Let’s look at two factors that will affect the outcome of the game.
How often will Alabama throw?
Alabama offensive coordinator Lane Kiffin has called passes on 53% of plays this season, well above the 46% from the last two seasons.
Some of this increase in passing come from situational football, as Alabama trailed Ole Miss for the entire second half. However, this increased tendency to throw even with questions at quarterback marks a shift for this program.
It’s not a good idea to throw that much against Georgia. In my rankings based on yards per play adjusted for schedule, Georgia has the 4th best pass defense but the 50th ranked rush defense.
Kiffin seems stubborn about throwing the ball. In last year’s playoff semi-final, Ohio State also had a better pass than rush defense. However, Kiffin still called more passes than runs despite racking up over 6 yards per carry.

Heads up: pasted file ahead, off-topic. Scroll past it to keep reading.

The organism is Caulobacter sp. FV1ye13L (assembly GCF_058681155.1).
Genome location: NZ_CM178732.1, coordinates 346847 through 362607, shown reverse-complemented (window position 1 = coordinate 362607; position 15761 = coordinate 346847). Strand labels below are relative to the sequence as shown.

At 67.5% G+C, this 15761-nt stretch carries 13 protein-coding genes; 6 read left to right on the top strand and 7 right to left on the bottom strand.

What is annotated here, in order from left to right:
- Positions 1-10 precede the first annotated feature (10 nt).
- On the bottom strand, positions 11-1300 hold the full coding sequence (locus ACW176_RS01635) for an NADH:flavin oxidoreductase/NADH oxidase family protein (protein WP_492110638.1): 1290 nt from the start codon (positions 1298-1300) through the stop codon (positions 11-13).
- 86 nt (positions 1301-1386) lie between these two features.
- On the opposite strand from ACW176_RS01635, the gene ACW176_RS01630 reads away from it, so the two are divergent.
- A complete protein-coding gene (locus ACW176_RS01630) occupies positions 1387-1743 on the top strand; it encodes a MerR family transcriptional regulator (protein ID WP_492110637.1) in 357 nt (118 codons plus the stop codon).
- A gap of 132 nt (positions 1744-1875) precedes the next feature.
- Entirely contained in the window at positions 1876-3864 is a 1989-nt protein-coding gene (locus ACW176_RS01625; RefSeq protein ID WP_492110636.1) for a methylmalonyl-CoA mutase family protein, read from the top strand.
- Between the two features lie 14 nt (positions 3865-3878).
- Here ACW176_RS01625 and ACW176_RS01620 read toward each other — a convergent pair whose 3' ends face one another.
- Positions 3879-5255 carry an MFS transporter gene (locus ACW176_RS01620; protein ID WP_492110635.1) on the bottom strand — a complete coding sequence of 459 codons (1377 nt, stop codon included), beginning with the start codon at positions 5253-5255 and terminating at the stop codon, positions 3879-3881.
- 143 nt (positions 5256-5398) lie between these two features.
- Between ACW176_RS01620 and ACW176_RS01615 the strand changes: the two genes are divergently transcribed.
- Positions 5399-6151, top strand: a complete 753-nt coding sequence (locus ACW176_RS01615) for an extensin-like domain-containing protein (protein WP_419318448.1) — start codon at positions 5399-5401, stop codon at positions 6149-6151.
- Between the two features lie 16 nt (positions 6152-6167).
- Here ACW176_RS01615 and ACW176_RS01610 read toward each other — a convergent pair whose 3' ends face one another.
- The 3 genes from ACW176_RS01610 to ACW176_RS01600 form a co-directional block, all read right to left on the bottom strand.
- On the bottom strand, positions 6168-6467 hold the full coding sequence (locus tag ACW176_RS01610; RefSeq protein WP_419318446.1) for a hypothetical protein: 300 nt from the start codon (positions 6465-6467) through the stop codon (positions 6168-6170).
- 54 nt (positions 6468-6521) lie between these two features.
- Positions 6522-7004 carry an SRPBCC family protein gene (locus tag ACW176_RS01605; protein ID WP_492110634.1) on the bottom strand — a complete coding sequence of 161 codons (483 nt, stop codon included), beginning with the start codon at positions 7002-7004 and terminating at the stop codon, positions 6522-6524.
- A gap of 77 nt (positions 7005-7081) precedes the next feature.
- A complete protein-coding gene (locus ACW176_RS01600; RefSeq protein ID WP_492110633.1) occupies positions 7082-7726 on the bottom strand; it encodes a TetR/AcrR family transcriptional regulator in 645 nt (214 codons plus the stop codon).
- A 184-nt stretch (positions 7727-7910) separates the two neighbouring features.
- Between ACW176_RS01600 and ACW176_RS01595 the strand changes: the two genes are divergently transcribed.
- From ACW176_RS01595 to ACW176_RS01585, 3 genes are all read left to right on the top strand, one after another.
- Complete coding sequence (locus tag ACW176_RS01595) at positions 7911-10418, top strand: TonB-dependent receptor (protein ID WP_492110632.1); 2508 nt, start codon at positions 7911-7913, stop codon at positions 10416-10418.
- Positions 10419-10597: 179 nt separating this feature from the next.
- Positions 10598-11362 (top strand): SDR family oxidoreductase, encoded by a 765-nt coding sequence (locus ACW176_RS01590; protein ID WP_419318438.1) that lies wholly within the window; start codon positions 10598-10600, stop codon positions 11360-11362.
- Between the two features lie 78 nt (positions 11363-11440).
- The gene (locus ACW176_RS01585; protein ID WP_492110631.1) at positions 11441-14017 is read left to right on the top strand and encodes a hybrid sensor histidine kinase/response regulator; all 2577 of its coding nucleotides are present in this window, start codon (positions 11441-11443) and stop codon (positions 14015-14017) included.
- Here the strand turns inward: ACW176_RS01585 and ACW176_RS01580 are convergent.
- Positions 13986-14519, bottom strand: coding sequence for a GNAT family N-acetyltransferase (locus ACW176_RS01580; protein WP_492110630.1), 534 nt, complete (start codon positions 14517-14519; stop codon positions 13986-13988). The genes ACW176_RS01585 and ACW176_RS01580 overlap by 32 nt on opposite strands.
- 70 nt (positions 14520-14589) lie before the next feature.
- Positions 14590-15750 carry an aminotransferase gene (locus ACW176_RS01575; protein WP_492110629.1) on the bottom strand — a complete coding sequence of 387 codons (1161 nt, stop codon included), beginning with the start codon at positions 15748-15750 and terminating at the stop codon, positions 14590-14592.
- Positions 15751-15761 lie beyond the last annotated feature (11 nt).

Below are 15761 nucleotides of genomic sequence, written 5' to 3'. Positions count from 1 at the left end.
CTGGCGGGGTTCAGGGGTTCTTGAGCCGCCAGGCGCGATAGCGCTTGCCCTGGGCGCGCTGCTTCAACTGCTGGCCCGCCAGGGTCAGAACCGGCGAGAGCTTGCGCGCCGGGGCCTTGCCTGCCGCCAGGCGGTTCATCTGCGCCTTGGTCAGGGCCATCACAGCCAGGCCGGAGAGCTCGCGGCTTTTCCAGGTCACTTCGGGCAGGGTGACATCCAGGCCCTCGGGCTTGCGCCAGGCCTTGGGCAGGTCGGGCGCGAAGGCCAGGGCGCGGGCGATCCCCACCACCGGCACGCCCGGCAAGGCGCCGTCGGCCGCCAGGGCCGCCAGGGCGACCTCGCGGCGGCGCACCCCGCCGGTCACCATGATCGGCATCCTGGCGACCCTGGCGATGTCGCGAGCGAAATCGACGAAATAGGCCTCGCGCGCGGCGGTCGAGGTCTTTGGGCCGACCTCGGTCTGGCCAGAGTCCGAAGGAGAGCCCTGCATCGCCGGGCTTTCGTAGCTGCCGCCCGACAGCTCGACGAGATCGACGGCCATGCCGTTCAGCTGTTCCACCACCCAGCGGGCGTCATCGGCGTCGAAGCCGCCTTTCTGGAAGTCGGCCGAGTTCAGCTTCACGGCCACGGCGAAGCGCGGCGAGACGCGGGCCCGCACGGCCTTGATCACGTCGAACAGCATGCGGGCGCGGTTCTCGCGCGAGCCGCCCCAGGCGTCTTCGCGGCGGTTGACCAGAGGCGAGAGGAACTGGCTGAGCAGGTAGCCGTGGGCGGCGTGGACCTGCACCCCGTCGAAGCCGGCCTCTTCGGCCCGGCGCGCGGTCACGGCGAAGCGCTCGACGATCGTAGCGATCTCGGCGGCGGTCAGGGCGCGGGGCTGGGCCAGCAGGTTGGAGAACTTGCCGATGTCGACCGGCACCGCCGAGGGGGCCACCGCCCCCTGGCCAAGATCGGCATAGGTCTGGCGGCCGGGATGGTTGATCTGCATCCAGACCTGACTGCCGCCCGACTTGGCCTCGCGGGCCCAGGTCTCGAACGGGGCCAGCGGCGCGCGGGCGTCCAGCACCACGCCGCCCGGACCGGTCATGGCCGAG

Alabama increases their odds of winning if they hand the ball to Derrick Henry.
Can Georgia continue their efficient passing?
Georgia fans didn’t expect much from Grayson Lambert. After he lost the starting QB job at Virginia this spring, he transferred to Georgia to sit on the bench.
Instead, Lambert earned the starting job and has led a Georgia offense that has gained over 10 yards per pass attempt this season.
Maybe this shouldn’t be too surprising. Last season, Georgia ranked 11th by my yards per attempt adjusted for strength of schedule with Hutson Mason. It’s easy to throw the ball when a team runs as well as Georgia.
Georgia’s top ranked rush offense faces Alabama’s top ranked rush defense in clash of strength. When Lambert does throw on about 38% of plays, he’ll find it difficult against a strong pass defense.
My best numbers (which I usually save for members) give Georgia a four point edge at home against Alabama, close to the 2.5 point margin in the markets. I expect the game to come down to the final minutes of the fourth quarter.
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